Review: Gomoku Let’s Go (Nintendo Switch)

7 mins read

With Gomoku Let’s Go, we have another classic and revered board game that can now be played on Switch. In one way or another you can now play Chess, Shogi, Go, Backgammon and Gomoku on the console, and I would argue that those five games are close to the canon when it comes to classic serious board games (it’s entirely my own list so don’t take that as gospel, but it is how I think of these things). Unfortunately Gomoku Let’s Go is a very shaky adaptation of the game, and I don’t think fans of it are going to appreciate this one.

Gomoku is a really simple game. It is played on a Go board, and uses Go pieces. Unlike Go, where the goal is to capture territory (and is overwhelmingly complex in terms of the number of moves and strategies), Gomoku sets players the goal of forming a line of five pieces on the board, placing them one at a time. Naturally the oppontent needs to try and block you from doing so, while forming their own lines. It’s an elegant game that players can learn in seconds and, while it might not be quite of the complexity of a Shogi, Chess or Go, there’s still more than enough abstract strategy in there to separate people who know what they’re doing from rank beginners.

The problem that this game faces is that whoever goes first has a massive, proven advantage. Before rules were introducted to handicap the player going first, the win rate at the world championships was over 60 per cent for the person that went first, and in the context of these things, that represents an advantage that makes the game fundamentally unfair. In fact, the base game is so fundamentally unbalanced that it has actually been solved (i.e. it’s possible to predict the result of the game if both players play perfectly from the opening move). Chess and Go, by contrast, despite having been given massive amounts more attention, have yet to be properly solved.

In acknowledging this, a newer version of Gomoku was developed, called Renju, which prevents the player who is going first from making a couple of moves that are particularly difficult for the player going second to deflect from the position of disadvantage. This version of Gomoku has not being solved and it is possible to play with those rules in Gomoku Let’s Go. However, the big problem with this game is that there’s a further rule implemented in tournament play, which gives the player going second a couple of differnet options a few moves in, including to swap thir role with the other player (i.e. so they can be player 1). With this (Swap2) rule in place the win ratio at the world champships drops to 52 per cent in favour of the person going first, and this is now considered the way to play the game seriously. Unless I’ve missed an option buried somewhere, Swap2 rules aren’t available in the game, and that’s an unforgivable oversight.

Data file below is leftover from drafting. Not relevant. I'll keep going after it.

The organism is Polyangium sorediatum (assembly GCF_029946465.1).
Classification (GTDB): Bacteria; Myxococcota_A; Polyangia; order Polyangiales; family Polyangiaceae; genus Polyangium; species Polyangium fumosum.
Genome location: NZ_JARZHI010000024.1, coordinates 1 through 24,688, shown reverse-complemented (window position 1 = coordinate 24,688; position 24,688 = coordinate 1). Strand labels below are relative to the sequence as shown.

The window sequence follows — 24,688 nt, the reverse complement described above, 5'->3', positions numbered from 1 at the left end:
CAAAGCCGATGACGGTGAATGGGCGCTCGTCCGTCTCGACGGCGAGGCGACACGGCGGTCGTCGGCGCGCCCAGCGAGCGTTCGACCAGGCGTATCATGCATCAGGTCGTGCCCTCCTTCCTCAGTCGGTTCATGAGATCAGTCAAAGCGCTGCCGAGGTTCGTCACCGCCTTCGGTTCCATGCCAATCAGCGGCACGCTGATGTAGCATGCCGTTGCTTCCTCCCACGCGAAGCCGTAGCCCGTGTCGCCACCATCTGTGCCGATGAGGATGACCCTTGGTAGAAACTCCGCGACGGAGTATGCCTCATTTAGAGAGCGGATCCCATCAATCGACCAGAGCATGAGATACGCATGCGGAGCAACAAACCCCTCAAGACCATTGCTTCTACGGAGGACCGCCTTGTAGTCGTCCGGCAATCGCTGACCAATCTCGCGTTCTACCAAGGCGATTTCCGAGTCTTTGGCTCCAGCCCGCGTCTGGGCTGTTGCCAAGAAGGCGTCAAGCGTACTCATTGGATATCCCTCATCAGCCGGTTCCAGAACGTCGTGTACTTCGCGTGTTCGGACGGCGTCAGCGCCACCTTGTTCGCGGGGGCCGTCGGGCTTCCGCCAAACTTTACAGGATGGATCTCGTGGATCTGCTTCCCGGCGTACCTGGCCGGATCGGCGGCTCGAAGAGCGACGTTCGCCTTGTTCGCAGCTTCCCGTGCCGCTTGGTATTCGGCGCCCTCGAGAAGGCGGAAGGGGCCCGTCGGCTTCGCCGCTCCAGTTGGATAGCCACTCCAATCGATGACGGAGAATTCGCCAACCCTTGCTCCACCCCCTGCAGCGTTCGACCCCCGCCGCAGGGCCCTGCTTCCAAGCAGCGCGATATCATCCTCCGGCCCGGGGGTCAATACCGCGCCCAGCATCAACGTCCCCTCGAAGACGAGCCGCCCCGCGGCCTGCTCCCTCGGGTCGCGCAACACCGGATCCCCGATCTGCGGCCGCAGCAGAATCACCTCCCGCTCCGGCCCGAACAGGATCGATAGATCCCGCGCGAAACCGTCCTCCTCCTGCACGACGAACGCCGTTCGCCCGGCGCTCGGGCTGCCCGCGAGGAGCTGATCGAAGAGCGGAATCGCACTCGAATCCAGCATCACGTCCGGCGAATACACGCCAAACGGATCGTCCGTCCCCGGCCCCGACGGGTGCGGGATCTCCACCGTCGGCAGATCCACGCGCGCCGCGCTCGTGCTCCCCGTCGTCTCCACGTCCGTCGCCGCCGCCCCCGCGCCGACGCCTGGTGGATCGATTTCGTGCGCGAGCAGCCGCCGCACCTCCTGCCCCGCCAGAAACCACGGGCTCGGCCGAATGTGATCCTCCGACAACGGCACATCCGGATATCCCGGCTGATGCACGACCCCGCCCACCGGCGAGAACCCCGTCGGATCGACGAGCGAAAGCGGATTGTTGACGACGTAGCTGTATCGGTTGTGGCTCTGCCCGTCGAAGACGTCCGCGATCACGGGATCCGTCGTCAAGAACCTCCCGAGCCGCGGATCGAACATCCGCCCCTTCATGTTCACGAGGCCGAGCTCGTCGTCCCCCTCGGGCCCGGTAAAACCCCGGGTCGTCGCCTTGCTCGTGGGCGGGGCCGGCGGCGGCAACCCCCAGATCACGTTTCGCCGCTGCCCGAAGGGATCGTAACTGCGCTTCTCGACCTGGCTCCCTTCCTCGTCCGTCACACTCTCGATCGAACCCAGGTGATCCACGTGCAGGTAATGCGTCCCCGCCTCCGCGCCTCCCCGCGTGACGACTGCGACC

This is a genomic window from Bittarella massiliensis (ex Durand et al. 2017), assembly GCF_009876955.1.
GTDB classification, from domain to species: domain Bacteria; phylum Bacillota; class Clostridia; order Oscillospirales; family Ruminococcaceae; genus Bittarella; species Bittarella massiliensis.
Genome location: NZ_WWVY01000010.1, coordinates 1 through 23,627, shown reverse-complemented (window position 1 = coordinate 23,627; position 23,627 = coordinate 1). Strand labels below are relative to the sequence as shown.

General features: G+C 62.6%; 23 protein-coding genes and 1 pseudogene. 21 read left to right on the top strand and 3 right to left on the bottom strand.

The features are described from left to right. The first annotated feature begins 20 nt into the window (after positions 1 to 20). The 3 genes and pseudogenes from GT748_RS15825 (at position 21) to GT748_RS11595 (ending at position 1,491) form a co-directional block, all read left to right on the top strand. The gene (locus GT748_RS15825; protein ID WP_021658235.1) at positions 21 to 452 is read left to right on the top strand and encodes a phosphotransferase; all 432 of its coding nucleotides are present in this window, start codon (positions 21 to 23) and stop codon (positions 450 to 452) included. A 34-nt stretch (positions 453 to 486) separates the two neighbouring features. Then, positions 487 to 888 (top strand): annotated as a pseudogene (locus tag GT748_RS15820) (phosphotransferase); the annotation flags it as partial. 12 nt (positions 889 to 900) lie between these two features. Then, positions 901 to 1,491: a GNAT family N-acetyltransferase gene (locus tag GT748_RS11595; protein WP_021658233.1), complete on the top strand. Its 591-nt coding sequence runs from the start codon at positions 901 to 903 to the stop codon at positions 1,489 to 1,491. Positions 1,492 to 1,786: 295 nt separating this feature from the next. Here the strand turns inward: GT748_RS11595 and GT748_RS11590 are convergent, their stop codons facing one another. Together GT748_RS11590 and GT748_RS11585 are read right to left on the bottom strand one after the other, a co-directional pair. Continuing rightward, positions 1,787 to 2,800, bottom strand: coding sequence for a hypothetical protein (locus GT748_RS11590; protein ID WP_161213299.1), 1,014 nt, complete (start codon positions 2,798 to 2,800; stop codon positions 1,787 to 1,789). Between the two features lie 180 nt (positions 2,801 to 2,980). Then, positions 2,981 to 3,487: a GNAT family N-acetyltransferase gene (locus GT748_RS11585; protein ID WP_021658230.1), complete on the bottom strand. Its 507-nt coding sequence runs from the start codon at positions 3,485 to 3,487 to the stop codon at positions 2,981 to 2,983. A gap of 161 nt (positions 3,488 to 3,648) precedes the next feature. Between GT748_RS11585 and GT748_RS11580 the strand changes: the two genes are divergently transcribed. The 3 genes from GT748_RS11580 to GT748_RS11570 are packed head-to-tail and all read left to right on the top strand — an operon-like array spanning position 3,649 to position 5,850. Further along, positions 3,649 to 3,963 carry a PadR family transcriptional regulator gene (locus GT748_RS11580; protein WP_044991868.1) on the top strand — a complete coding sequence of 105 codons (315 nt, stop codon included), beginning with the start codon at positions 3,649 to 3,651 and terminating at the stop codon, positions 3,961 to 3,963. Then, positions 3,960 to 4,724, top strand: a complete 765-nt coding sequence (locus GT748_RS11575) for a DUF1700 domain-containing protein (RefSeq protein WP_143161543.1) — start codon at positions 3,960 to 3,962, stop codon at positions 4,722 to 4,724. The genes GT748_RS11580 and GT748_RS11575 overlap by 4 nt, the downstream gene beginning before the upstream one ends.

As is the lack of online play. Yes, you can play against a range of AI (and the algorithm can be challenging) and there are puzzle-like challenges, a tutorial and the ability to play locally. These are all good features that a good digital adaptation of these kinds of board games should have. But online play is also essential for any effort that’s throwing around ELO rankings and asking that you take it seriously as an adaptation. Just last week there was another classic board game adaptation, Go Minimal, released on Switch, and it exclusively featuree local and online play. No AI. No tutorials. Nothing but the ability to play a game of Go with a friend locally, or someone online (hense the “Minimal” in the title). That is a vastly better way to approach these things if you’re a developer with a micro-budget to work with, because these games are fundamentally cerebral, multiplayer, competitive games and no AI, no matter how good, is a substitute for a human player.

Gomoku Let’s Go does look the part, with three different locations to play at (and those locations are exactly the kind of environments you would expect to find a Go board). The pieces look nice on the board too, and the ambient music in the background is pleasant and relaxing. It’s clear that the developer wasn’t working on the kind of budget that the Pure Chess people had to play with, but then Gomoku’s biggest market is places like Estonia (seriously they love the game there). We’re talking about very different scales of global following here.

I’m sadly torn on Gomoku. I love that we have a serious take on a great game on Nintendo Switch, but the lack of online play defies all logic. If you’ve been dying to learn Gomoku, then this will get you going (aside from the missing application of a critical rule). Otherwise, though, anyone interested enough in Gomoku to consider a video game adaptation surely has a board of their own for local play, and the game’s utility as a training tool is hindered by how few opportunities most of us will ever have to want to play the game seriously enough to train. The application itself is presented lovingly, but I just don’t see the audience here.


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